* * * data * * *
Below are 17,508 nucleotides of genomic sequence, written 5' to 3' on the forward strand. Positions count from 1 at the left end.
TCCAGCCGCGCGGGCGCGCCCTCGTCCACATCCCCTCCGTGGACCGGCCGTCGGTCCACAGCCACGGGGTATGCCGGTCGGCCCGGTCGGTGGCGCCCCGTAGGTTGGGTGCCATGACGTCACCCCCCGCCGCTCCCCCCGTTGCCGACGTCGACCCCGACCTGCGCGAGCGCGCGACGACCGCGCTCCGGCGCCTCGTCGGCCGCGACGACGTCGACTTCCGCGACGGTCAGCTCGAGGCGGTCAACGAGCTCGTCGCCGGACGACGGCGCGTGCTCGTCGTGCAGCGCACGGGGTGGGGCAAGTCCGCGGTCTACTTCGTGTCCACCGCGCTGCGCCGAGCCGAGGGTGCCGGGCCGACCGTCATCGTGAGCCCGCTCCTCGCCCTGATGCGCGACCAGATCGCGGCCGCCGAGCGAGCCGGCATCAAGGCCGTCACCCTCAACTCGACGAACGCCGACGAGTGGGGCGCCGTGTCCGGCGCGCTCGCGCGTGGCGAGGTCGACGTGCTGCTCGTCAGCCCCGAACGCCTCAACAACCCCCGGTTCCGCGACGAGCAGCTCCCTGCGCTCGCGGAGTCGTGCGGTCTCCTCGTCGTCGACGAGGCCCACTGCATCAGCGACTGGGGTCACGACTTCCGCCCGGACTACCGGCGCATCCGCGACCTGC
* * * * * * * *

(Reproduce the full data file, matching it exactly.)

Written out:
Below are 17,508 nucleotides of genomic sequence, written 5' to 3' on the forward strand. Positions count from 1 at the left end.
TCCAGCCGCGCGGGCGCGCCCTCGTCCACATCCCCTCCGTGGACCGGCCGTCGGTCCACAGCCACGGGGTATGCCGGTCGGCCCGGTCGGTGGCGCCCCGTAGGTTGGGTGCCATGACGTCACCCCCCGCCGCTCCCCCCGTTGCCGACGTCGACCCCGACCTGCGCGAGCGCGCGACGACCGCGCTCCGGCGCCTCGTCGGCCGCGACGACGTCGACTTCCGCGACGGTCAGCTCGAGGCGGTCAACGAGCTCGTCGCCGGACGACGGCGCGTGCTCGTCGTGCAGCGCACGGGGTGGGGCAAGTCCGCGGTCTACTTCGTGTCCACCGCGCTGCGCCGAGCCGAGGGTGCCGGGCCGACCGTCATCGTGAGCCCGCTCCTCGCCCTGATGCGCGACCAGATCGCGGCCGCCGAGCGAGCCGGCATCAAGGCCGTCACCCTCAACTCGACGAACGCCGACGAGTGGGGCGCCGTGTCCGGCGCGCTCGCGCGTGGCGAGGTCGACGTGCTGCTCGTCAGCCCCGAACGCCTCAACAACCCCCGGTTCCGCGACGAGCAGCTCCCTGCGCTCGCGGAGTCGTGCGGTCTCCTCGTCGTCGACGAGGCCCACTGCATCAGCGACTGGGGTCACGACTTCCGCCCGGACTACCGGCGCATCCGCGACCTGC